• Use of Access MatrixIf a process in Domain Di tries to do op on object Oj, then op must be in the access matrixUser who creates object can define access column for that objectCan be expanded to dynamic protectionOperations to add, delete access rightsSpecial access rights:owner of Oicopy op from Oi to Oj (denoted by *)control Di can modify Dj access rightstransfer switch from domain Di to DjCopy and Owner applicable to an objectControl applicable to domain object*

  • Use of Access Matrix (Cont.)Access matrix design separates mechanism from policyMechanism Operating system provides access-matrix + rulesIf ensures that the matrix is only manipulated by authorized agents and that rules are strictly enforcedPolicyUser dictates policyWho can access what object and in what modeBut doesnt solve the general confinement problem


  • Access Matrix of Figure 14.3 with Domains as Objects*

  • Access Matrix with Copy Rights*

  • Access Matrix With Owner Rights*

  • Modified Access Matrix of Figure B*

  • Implementation of Access MatrixGenerally, a sparse matrixOption 1 Global tableStore ordered triples in tableA requested operation M on object Oj within domain Di -> search table for < Di, Oj, Rk > with M RkBut table could be large -> wont fit in main memoryDifficult to group objects (consider an object that all domains can read)


  • Implementation of Access Matrix (Cont.)Option 2 Access lists for objectsEach column implemented as an access list for one objectResulting per-object list consists of ordered pairs defining all domains with non-empty set of access rights for the objectEasily extended to contain default set -> If M default set, also allow access


  • Implementation of Access Matrix (Cont.)Each column = Access-control list for one object Defines who can perform what operation Domain 1 = Read, Write Domain 2 = Read Domain 3 = Read Each Row = Capability List (like a key) For each domain, what operations allowed on what objects

    Object F1 ReadObject F4 Read, Write, ExecuteObject F5 Read, Write, Delete, Copy


  • Implementation of Access Matrix (Cont.)Option 3 Capability list for domainsInstead of object-based, list is domain basedCapability list for domain is list of objects together with operations allows on themObject represented by its name or address, called a capabilityExecute operation M on object Oj, process requests operation and specifies capability as parameterPossession of capability means access is allowedCapability list associated with domain but never directly accessible by domainRather, protected object, maintained by OS and accessed indirectlyLike a secure pointerIdea can be extended up to applications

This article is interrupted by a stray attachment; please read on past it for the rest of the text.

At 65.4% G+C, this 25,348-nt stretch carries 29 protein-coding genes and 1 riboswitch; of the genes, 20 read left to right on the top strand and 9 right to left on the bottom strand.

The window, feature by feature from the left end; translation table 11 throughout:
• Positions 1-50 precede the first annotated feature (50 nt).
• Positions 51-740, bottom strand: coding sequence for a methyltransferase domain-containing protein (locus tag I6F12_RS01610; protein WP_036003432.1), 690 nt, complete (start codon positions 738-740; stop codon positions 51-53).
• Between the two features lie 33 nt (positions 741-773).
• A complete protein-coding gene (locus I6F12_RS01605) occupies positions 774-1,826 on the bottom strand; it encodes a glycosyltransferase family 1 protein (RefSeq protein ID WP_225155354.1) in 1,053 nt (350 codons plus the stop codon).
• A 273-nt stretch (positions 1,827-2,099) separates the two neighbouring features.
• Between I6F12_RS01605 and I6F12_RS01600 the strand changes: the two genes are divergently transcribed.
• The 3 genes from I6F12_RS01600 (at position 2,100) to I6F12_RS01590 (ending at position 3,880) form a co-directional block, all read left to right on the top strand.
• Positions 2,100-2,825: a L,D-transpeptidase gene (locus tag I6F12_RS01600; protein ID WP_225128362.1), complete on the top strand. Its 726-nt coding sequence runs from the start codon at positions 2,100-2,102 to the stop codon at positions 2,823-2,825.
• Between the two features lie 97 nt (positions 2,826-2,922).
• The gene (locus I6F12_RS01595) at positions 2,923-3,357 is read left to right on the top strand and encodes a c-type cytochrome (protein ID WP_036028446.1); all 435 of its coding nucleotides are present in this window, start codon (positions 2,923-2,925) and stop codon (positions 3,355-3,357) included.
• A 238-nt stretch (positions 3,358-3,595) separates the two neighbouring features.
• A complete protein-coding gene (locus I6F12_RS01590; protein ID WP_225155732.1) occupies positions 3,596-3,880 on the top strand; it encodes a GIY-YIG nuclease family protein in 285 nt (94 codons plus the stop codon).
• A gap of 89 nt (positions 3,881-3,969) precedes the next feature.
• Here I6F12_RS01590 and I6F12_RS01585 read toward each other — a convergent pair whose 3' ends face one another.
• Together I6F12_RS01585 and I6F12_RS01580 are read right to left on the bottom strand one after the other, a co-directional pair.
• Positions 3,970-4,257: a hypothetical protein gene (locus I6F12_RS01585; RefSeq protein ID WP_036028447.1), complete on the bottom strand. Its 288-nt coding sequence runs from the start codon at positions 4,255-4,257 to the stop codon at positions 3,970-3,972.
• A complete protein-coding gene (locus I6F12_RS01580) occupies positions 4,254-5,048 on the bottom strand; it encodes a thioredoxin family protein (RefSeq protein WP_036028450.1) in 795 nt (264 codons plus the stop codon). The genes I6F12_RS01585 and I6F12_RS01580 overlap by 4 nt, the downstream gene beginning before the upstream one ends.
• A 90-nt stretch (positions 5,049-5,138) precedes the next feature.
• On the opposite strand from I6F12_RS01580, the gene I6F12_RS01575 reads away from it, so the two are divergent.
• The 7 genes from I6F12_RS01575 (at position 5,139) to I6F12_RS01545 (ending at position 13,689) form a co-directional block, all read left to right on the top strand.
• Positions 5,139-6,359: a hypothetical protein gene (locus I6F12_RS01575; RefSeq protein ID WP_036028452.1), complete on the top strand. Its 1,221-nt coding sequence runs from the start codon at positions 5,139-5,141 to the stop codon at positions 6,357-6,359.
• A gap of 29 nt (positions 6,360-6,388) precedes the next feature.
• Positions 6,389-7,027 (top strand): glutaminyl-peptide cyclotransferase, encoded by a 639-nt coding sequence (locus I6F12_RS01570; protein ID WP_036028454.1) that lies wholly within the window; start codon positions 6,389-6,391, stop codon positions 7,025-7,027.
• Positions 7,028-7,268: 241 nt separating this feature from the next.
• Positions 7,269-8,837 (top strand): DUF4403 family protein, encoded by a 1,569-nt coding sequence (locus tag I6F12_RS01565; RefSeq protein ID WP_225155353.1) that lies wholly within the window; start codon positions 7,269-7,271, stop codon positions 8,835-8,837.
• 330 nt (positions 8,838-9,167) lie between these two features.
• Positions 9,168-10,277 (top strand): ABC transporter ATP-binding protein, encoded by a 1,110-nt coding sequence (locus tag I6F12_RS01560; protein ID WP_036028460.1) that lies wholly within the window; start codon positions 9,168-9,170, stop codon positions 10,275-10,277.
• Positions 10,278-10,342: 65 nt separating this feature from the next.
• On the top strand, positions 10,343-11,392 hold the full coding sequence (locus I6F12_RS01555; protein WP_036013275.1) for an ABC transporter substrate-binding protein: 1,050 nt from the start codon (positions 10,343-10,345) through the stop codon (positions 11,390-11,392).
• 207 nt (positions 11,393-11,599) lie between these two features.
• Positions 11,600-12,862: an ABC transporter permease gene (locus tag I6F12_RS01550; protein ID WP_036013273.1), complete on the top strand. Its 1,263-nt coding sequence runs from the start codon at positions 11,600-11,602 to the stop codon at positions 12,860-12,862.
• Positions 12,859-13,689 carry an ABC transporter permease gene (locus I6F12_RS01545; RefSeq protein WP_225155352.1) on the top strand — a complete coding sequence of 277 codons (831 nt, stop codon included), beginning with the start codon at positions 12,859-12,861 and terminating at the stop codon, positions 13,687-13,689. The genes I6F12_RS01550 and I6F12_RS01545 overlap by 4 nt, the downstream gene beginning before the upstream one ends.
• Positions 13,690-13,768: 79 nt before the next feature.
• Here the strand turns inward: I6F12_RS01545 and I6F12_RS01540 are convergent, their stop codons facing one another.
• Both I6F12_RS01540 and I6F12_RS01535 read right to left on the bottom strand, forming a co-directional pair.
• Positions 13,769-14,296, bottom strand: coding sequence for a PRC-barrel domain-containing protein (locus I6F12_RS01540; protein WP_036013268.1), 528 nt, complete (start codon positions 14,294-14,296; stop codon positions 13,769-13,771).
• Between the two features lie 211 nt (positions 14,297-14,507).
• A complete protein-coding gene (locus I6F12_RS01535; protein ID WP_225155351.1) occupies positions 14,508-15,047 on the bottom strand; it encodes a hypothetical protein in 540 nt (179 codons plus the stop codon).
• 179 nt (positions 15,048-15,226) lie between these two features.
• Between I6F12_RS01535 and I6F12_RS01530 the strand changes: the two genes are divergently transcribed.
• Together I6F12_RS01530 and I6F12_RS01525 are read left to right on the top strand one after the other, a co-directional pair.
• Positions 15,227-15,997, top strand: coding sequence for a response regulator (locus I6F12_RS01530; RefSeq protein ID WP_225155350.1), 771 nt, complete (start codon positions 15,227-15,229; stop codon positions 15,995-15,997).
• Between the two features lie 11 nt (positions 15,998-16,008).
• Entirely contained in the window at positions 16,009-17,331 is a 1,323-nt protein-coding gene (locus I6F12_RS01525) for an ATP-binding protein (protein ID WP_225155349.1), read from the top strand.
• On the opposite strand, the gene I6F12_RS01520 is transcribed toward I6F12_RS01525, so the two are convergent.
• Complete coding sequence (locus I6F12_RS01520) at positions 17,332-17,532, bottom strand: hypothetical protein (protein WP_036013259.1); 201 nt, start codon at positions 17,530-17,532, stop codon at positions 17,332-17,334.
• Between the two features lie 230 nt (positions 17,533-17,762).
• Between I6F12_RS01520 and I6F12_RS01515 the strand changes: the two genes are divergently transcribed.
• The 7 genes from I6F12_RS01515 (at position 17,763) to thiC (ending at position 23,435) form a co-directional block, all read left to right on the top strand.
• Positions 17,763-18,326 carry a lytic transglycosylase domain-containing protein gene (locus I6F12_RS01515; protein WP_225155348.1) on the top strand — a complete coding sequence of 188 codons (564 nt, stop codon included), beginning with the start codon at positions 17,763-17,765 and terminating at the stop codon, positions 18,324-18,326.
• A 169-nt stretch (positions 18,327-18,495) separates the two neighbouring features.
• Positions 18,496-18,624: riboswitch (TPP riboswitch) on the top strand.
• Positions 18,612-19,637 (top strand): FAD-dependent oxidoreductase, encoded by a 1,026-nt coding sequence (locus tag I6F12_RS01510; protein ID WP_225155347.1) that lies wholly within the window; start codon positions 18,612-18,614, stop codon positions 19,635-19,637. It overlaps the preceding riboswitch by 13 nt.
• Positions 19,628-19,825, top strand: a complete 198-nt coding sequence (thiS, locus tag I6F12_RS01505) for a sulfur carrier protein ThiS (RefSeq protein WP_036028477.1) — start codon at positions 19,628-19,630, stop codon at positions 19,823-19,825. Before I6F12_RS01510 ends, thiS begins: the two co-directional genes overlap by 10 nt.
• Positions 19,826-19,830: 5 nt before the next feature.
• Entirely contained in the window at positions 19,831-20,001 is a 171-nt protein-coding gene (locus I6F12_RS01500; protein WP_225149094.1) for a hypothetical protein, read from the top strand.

• Implementation of Access Matrix (Cont.)

    Option 4 Lock-keyCompromise between access lists and capability listsEach object has list of unique bit patterns, called locksEach domain as list of unique bit patterns called keysProcess in a domain can only access object if domain has key that matches one of the locks


  • Comparison of ImplementationsMany trade-offs to considerGlobal table is simple, but can be largeAccess lists correspond to needs of usersDetermining set of access rights for domain non-localized so difficultEvery access to an object must be checkedMany objects and access rights -> slowCapability lists useful for localizing information for a given processBut revocation capabilities can be inefficientLock-key effective and flexible, keys can be passed freely from domain to domain, easy revocation *

  • Comparison of Implementations (Cont.)Most systems use combination of access lists and capabilitiesFirst access to an object -> access list searchedIf allowed, capability created and attached to processAdditional accesses need not be checkedAfter last access, capability destroyedConsider file system with ACLs per file*

  • Access ControlProtection can be applied to non-file resourcesOracle Solaris 10 provides role-based access control (RBAC) to implement least privilegePrivilege is right to execute system call or use an option within a system callCan be assigned to processesUsers assigned roles granting access to privileges and programsEnable role via password to gain its privilegesSimilar to access matrix


  • Revocation of Access RightsVarious options to remove the access right of a domain to an objectImmediate vs. delayedSelective vs. generalPartial vs. totalTemporary vs. permanentAccess List Delete access rights from access listSimple search access list and remove entryImmediate, general or selective, total or partial, permanent or temporary


  • Revocation of Access Rights (Cont.)Capability List Scheme required to locate capability in the system before capability can be revokedReacquisition periodic delete, with require and denial if revokedBack-pointers set of pointers from each object to all capabilities of that object (Multics)Indirection capability points to global table entry which points to object delete entry from global table, not selective (CAL)Keys unique bits associated with capability, generated when capability created*

  • Revocation of Access Rights (Cont.)Keys:Master key